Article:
Versace SpA on Wednesday won $20 million in damages in a seven-year-old counterfeiting lawsuit.
This story first appeared in the May 7, 2010 issue of WWD. Subscribe Today.
The jury verdict stemmed from a wide-ranging trademark suit filed in 2003 that listed dozens of defendants and resulted in seizures at 72 stores in Southern California and Arizona, Versace said. The judgment this week came against defendant Tres Hermanos Inc. and its principal, Monir Awada.
The verdict followed a three-day trial in U.S. District Court in Los Angeles that saw testimony from Versace chairman Santo Versace. According to court records, jurors awarded the Italian fashion house $2 million for trademark violations related to T-shirts and $1 million each for 18 other infringements on garments that ranged from jeans to sweaters.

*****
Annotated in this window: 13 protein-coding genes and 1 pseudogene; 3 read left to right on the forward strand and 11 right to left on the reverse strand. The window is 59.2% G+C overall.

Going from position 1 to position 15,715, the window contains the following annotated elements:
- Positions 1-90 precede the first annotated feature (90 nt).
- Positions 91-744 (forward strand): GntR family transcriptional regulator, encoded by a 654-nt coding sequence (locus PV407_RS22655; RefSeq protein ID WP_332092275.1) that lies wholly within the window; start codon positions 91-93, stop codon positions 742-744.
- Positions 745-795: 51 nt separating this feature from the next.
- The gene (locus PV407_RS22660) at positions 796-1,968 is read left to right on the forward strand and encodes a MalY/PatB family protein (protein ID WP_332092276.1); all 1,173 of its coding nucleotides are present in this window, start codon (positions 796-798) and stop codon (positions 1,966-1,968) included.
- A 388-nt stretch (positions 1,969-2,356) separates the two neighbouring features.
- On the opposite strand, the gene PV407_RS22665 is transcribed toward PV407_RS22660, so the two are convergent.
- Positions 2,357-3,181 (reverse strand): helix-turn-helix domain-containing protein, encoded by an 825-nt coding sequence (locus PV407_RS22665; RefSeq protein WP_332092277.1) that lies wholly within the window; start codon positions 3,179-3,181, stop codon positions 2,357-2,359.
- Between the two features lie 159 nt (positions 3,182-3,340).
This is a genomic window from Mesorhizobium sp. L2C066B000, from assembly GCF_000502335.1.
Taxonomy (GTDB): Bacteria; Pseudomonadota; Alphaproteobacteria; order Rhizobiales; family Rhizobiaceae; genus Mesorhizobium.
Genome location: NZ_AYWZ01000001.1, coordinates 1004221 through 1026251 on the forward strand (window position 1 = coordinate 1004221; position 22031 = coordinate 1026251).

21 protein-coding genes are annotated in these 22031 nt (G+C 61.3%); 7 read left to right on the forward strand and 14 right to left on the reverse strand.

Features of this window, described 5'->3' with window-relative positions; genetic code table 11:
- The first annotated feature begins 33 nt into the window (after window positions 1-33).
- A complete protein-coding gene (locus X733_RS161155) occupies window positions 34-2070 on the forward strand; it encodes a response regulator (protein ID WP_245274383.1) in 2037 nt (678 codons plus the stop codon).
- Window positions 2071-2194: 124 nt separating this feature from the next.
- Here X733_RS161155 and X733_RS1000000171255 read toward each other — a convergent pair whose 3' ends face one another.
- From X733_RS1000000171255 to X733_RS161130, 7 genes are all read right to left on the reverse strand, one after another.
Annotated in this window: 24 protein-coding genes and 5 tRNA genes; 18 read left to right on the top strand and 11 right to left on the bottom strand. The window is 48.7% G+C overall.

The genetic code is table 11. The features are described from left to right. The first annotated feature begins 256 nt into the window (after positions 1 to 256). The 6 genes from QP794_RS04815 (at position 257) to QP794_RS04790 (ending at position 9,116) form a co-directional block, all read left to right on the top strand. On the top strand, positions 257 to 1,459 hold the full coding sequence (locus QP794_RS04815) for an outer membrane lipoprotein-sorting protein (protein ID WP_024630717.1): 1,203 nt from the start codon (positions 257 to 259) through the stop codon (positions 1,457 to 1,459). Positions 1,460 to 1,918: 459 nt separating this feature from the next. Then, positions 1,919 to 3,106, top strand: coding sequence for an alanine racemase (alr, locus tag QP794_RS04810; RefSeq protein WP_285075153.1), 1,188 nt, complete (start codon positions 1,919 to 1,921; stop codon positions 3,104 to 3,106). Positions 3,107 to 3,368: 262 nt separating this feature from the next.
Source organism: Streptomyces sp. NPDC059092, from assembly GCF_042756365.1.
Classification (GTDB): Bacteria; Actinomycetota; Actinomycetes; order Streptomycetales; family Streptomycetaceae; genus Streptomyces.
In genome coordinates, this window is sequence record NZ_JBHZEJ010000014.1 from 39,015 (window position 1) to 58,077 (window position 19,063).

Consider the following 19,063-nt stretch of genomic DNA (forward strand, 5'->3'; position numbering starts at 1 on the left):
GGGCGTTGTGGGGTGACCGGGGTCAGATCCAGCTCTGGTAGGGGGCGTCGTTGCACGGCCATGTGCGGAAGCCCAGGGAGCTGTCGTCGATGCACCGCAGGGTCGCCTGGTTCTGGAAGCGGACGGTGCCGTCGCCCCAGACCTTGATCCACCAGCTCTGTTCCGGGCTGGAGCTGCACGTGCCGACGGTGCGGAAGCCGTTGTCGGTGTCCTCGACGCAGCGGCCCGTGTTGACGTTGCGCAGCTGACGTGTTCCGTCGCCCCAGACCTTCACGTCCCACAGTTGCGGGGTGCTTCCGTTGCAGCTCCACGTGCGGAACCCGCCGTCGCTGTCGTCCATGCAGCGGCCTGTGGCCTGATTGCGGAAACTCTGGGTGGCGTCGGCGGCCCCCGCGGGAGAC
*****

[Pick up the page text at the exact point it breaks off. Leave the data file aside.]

Awada’s attorneys did not immediately return calls for comment.
Versace said the verdict is the largest sum ever won by an Italian brand outside of Italy in a trademark protection case.
Versace chief executive officer Gian Giacomo Ferraris told WWD: “We are delighted with the outcome of this case. This is good for Versace, it’s good for the industry, and it’s good for the ‘Made in Italy’ [label]. We will continue to fight vigorously counterfeiters and make their lives difficult wherever they are.”